When beginning a contested divorce or child custody dispute, you might feel a compelling desire to vacate the family home. Married couples and unmarried parents do not generally end their relationship because of effective communication and enjoyment of each other’s company. Should I Move Out Before I file Divorce is the question Im asked all the time. Although unpleasant, there are important reasons to carefully consider any plan to move out of the family home. Especially prior to the resolution of child custody issues.
A common scenario involves one parent moving out and leaving the children in the family home with the other parent. This might appear to be the best way to diffuse animosity and make the situation easier on your children. However, there are disadvantages to this approach, which makes it essential to seek legal advice.
Possible Impacts of Moving Out on Child Custody:
When leaving the family home, you are at the mercy of the other parent for access to your children. Even if your spouse indicates you can spend time with your kids whenever you wish, this promise may be flimsy without formal orders. Some parents go weeks or even months without seeing their children. This is especially true if the parent who remains in the family home decides to be uncooperative. The question should I Move Out Before I file Divorce may limit your child visitation. This may be true but once we get to court that ends. This is because the Judge will look poorly at one parent blocking access to the children.
How Long It Takes To Get a Child Custody Order:
An experienced Oklahoma child custody attorney can file for a motion. This may obtain formal orders granting you custodial time with your kids. Typically there will be a delay before you actually get into the courtroom and obtain formal child custody orders. If you drag your feet about obtaining legal representation, this can seriously harm your position in a custody dispute. The other parent will be effectively acting like the “de facto” caretaker for your kids. Judges often tend to minimize radical change from the status quo. Thus, failing to take action can provide a significant advantage to the other parent in a custody dispute.
Other Custody Issues When You Move Out:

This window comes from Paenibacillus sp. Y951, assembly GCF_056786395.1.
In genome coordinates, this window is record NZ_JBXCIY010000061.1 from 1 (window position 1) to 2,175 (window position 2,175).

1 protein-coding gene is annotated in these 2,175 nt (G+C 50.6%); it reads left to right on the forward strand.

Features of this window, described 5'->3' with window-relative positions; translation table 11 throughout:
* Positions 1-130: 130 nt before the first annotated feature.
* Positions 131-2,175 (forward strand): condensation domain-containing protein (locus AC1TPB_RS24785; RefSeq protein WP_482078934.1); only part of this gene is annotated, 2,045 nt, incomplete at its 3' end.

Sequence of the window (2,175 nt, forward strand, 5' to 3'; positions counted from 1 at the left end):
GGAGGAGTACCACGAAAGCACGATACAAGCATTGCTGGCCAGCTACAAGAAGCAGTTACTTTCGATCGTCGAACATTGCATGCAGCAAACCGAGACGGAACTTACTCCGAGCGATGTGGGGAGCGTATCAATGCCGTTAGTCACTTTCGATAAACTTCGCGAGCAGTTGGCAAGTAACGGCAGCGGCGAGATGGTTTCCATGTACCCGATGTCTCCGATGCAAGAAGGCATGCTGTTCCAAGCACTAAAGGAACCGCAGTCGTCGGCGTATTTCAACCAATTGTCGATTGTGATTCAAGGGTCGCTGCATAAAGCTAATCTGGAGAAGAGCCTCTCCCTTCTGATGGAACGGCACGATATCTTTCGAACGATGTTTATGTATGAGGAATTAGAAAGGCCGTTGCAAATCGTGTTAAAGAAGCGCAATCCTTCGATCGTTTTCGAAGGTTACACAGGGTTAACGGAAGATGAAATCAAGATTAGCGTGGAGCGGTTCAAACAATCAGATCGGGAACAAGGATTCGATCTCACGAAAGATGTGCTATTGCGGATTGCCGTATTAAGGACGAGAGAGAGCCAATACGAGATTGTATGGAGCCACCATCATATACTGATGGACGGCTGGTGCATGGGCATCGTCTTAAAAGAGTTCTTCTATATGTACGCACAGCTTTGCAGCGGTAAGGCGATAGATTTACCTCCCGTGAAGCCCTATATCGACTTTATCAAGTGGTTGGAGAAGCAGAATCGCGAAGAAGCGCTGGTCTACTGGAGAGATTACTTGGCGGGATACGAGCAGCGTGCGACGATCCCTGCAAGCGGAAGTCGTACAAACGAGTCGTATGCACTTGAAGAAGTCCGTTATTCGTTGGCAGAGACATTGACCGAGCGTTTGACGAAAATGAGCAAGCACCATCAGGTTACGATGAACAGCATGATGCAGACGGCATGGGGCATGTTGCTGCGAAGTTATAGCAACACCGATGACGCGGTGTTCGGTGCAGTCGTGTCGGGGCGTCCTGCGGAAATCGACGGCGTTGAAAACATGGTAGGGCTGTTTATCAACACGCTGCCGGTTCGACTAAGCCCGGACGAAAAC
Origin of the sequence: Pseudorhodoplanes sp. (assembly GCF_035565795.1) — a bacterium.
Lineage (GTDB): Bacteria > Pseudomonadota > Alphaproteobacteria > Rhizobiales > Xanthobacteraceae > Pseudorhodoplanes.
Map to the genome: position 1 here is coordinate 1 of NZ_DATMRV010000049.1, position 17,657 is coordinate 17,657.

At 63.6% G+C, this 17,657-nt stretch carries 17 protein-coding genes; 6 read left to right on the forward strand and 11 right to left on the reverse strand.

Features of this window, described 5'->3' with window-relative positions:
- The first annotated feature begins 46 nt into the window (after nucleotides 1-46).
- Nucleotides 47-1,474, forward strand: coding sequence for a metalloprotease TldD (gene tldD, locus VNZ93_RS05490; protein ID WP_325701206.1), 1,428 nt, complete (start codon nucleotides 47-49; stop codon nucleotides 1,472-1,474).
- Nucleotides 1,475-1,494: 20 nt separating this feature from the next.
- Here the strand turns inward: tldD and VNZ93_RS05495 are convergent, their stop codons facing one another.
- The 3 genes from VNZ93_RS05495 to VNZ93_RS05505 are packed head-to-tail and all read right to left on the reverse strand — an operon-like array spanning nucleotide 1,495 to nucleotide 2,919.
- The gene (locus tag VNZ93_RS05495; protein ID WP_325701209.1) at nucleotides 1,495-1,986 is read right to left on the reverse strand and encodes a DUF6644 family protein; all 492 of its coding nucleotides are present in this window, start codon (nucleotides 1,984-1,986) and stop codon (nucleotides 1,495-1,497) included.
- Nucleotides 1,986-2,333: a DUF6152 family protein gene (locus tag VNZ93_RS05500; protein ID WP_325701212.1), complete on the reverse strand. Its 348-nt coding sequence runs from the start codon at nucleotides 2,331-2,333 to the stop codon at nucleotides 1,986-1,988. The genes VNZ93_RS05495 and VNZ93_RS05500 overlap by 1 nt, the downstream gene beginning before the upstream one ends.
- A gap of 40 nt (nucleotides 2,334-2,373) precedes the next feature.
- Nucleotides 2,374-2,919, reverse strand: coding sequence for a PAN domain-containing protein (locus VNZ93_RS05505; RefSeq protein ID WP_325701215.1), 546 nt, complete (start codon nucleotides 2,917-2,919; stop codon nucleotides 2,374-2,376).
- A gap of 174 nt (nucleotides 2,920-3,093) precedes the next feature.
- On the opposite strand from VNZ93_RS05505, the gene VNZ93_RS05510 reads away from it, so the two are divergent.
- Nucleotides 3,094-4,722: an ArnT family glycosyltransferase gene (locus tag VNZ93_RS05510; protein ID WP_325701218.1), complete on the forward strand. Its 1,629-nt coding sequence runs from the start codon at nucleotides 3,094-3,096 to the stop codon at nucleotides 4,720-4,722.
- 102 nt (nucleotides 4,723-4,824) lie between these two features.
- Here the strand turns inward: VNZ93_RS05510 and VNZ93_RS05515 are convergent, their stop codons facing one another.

Another significant issue when a parent moves out of the family home during a custody case involves the impact of parental alienation. Disparaging comments made by one parent about the other in the presence of kids occurs. Oklahoma family law courts view this negatively. If the other parent is intent on engaging in a pattern of alienation that makes your children feel uncomfortable or fearful about spending time with you, a judge may be hesitant about awarding substantial custody to the alienating parent. While the practice of engaging in a pattern of parental alienation is viewed negatively by judges in child custody cases, the judge must act cautiously when the kids are in fact experiencing discomfort in the presence of a parent who has left the family home.
The decision to move out of the family residence also can weaken your position in a custody dispute because the other parent has a better chance of being awarded the family residence. Kids face an enormous amount of change during a marital dissolution, so judges often struggle to find ways to preserve stability. Once you vacate the family residence, a judge is unlikely to force the other parent to move out. There are benefits to the kids remaining in their family home. These include uninterrupted access to their school, neighborhood activities and friends. While far from being the only factor that a family law judge will consider, the continuity associated with not being forced to move certainly can play an important role in an Oklahoma child custody case.
Should I Move Out Before I file Divorce Depends on The Facts:
If part of a divorce or paternity action, our Oklahoma family attorneys invite you to contact us. We’ll provide advice and guidance regarding your custody case. Should I Move Out Before I file Divorce is a common question and we can help you with it. Our Oklahoma child custody attorneys offer a free initial consultation. Here we can answer your questions, evaluate your needs and explain your options.
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